Appeals & Response Plans
- South Sudan: Floods - Sep 2017
- East Africa: Armyworm Infestation - Mar 2017
- South Sudan: Cholera Outbreak - Jul 2016
- South Sudan: Food Insecurity - 2015-2018
- South Sudan: Cholera Outbreak - Jun 2015
- Sudan/South Sudan: Measles Outbreak - Mar 2015
- South Sudan: Kala-azar Outbreak - Sep 2014
- South Sudan: Floods - Aug 2014
- South Sudan: Cholera Outbreak - May 2014
- South Sudan: Measles Outbreak - Sep 2013
Most read reports
- The Ministry of Health of South Sudan successfully conducts its first ever diagnostic test for Ebola
- Violations and Abuses Against Civilians in Gbudue and Tambura States (Western Equatoria), April-August 2018
- One in two people face starvation in South Sudan, as extreme hunger hits more states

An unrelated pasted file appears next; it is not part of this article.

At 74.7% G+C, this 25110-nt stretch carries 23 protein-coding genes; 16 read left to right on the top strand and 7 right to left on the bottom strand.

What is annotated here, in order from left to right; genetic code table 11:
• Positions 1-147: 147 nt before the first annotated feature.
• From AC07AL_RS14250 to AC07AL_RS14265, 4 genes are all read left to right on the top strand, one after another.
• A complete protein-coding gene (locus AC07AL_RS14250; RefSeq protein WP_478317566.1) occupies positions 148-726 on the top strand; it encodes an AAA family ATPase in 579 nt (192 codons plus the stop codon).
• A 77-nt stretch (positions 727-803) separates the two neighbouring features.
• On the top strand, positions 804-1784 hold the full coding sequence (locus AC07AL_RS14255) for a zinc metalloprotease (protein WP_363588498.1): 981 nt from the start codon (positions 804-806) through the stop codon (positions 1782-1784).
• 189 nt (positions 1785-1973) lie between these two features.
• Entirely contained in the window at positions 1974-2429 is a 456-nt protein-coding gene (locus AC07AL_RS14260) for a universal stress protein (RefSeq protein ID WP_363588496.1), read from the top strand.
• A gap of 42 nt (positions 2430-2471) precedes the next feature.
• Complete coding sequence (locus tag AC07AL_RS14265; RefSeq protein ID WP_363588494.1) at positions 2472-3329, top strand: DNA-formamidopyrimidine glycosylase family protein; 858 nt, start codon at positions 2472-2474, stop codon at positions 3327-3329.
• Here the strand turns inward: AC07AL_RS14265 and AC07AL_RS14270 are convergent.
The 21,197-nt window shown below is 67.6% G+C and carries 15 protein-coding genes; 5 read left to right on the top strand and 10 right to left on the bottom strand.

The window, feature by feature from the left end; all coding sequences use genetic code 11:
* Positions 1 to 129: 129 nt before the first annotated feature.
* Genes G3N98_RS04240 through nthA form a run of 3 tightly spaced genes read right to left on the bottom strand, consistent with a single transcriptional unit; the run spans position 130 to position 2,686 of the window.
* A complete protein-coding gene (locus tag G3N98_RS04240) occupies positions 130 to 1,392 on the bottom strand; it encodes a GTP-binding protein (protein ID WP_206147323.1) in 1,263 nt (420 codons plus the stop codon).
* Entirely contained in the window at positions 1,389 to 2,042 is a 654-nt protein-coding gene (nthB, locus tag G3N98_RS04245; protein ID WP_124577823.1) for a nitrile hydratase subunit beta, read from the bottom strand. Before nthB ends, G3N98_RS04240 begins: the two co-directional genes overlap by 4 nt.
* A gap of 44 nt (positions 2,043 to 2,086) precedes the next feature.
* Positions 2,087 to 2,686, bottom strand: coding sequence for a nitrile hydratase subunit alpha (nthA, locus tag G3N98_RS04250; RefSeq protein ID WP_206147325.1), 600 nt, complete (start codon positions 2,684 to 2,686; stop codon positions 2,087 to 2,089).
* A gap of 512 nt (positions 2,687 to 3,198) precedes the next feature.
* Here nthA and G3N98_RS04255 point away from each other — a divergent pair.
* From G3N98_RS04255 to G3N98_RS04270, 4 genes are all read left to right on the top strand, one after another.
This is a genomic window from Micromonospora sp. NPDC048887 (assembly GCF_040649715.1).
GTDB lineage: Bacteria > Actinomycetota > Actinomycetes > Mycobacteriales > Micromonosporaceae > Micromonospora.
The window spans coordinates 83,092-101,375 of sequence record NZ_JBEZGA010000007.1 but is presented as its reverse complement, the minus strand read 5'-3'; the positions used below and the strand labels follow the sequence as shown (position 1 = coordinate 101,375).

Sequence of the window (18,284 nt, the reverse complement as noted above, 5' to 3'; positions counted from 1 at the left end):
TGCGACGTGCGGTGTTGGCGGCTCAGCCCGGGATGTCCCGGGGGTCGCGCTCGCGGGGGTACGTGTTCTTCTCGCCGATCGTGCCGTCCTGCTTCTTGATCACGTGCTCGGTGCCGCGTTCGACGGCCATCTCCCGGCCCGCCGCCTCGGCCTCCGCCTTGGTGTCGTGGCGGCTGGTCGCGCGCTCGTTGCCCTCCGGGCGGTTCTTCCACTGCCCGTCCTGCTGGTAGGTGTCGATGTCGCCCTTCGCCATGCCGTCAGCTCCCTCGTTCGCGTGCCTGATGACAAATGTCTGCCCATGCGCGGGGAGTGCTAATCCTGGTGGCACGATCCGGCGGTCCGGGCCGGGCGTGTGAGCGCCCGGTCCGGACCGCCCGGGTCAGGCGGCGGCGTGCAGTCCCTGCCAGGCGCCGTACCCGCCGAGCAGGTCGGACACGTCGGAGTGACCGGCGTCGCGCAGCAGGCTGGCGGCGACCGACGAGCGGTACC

- Aid in Danger: Security Incident Data Analysis - East Africa (January 2017 - March 2018)
- Recruited but not ‘child soldiers’: Returning girls in South Sudan risk being left without support
By Sara Pantuliano
While commentators argue about who or what is most at fault for South Sudan's return to conflict, one thing is clear: the international community is not free from blame.
Sudan could be liable for environmental damage to South Sudan if it fails to tackle its locust problem.
9 SEPTEMBER 2013 - 10:38AM | BY GEORGE RICHARDS
Whether it is disagreements over oil fees, disputes over borderlands, or accusations of fuelling rebel groups in each other’s territory, there is no shortage of tensions between Sudan and South Sudan. The rhetoric from both sides of the divide is often barbed, and relations between political figures in the two countries are ever heated and precarious.